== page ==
Uber CEO Travis Kalanick is searching for help. Kalanick, who was embroiled in controversy last week after a video of him arguing with an Uber driver surfaced on the internet, said he was looking "for a peer who can partner with me to write the next chapter in our journey."

The move will assuage investors in Uber after intense media scrutiny has unearthed scandals within the company and shone the spotlight on a hard-driving culture that includes "toe steppin" and "hustlin" as key values. Based on a video released last week by an Uber driver, Kalanick himself seems to be an embodiment of that culture. In the video, he argues with a driver, who complained of Uber's rate cuts, and tells him to "take responsibility" for his life. Kalanick admitted that he needed "leadership help" after the video was released. (See also: Sexism Charges Bring Uber's Toxic Culture to the Fore.)

It is not uncommon for CEOs of fast-growing tech startups to seek leadership support from established industry veterans. Former Novell CEO Eric Schmidt was brought in to provide "adult supervision" to Alphabet Inc. (GOOGsubsidiary Google after the company's IPO. Similarly, Facebook, Inc. (FB) hired Sheryl Sandberg away from Google to run the social network's daily operations and help out Mark Zuckerberg with strategy. (See also: Doing These Things Can Get You Banned on Uber.)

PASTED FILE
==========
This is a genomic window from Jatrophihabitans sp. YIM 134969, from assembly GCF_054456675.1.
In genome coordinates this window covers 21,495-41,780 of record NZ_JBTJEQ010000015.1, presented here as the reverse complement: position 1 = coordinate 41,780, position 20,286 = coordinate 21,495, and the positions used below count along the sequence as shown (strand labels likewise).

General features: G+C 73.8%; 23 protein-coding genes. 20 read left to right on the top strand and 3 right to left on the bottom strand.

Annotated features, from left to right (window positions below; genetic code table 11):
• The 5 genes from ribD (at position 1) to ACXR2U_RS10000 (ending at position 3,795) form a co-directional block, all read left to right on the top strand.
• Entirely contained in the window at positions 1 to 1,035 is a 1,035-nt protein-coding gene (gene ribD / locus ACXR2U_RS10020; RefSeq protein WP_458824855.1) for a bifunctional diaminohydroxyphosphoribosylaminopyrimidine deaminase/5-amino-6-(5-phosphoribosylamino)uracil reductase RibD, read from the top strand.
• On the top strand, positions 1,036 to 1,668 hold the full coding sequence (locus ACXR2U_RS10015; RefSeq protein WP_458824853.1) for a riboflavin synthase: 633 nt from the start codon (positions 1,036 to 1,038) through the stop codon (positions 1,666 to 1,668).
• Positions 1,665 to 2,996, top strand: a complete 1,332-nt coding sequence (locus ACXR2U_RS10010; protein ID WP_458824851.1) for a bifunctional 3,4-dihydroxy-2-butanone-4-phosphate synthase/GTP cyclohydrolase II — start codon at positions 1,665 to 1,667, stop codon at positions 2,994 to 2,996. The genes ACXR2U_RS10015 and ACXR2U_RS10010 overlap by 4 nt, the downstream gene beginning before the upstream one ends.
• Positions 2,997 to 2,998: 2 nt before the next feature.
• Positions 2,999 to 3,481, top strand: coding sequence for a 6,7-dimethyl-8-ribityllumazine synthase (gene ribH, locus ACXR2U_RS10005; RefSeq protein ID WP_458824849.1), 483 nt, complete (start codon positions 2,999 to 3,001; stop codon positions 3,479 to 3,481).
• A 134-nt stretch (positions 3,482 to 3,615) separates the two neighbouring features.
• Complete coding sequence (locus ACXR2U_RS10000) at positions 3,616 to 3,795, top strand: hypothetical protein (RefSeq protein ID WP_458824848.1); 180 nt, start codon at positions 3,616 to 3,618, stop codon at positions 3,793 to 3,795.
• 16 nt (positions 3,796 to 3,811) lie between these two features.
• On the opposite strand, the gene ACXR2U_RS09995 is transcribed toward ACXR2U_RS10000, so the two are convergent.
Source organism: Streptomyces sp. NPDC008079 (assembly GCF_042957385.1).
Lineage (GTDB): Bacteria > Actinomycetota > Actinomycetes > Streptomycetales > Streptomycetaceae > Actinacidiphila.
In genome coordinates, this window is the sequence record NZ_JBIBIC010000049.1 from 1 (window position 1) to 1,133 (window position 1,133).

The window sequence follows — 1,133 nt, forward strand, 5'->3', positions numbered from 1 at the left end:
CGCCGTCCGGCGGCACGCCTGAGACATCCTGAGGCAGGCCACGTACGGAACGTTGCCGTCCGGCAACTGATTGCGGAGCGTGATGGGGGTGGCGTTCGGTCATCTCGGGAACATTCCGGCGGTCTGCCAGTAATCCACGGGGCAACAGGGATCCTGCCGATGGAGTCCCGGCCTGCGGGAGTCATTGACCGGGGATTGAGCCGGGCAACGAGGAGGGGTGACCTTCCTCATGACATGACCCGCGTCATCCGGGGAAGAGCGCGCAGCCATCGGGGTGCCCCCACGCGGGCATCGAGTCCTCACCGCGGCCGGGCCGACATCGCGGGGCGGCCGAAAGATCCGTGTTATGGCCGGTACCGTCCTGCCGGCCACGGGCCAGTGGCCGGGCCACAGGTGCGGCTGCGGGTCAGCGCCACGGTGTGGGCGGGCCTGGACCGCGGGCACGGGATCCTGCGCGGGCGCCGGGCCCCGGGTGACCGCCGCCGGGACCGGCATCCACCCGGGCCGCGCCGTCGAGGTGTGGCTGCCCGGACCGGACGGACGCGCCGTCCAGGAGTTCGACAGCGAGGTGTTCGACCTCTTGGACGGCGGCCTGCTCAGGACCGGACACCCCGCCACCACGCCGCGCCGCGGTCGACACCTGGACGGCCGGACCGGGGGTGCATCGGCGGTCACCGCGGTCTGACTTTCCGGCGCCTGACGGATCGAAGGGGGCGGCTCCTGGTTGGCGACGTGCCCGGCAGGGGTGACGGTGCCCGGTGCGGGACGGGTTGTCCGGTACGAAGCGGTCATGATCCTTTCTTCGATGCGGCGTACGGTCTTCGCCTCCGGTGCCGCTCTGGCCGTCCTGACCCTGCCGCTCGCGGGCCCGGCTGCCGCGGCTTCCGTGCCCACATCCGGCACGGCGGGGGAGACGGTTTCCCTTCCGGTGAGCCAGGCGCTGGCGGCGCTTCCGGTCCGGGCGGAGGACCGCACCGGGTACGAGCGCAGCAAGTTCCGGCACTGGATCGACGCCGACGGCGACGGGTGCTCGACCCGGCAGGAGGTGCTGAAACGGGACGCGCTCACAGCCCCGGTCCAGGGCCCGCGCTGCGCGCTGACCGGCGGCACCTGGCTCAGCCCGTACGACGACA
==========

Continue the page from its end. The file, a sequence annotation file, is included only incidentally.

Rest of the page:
Quite likely, Kalanick is looking for an executive with a similar profile. A report from tech publication Recode mentions Thomas Staggs, former chief operating officer at The Walt Disney Company (DIS), and CVS Health Corporation (CVS) President Helena Foulkes as "dream" candidates for the job. The report also mentioned that the Uber board would prefer a female to fill the post.

Uber has had a rocky year, so far. The company was the subject of a mass deletion campaign after it ferried passengers to New York's John F. Kennedy airport during a strike by taxi drivers in New York in support of protests against President Donald Trump's recent immigration order. Subsequently, Kalanick was forced to resign from his position on President Trump's Economic Advisory Council. Allegations of sexual harassment by a former female employee further highlighted negative aspects of the company's male-dominated culture, and a recent New York Times report detailed how the company evaded regulators with custom software. (See also: Uber Faces a Fresh Set of Problems This Week.)

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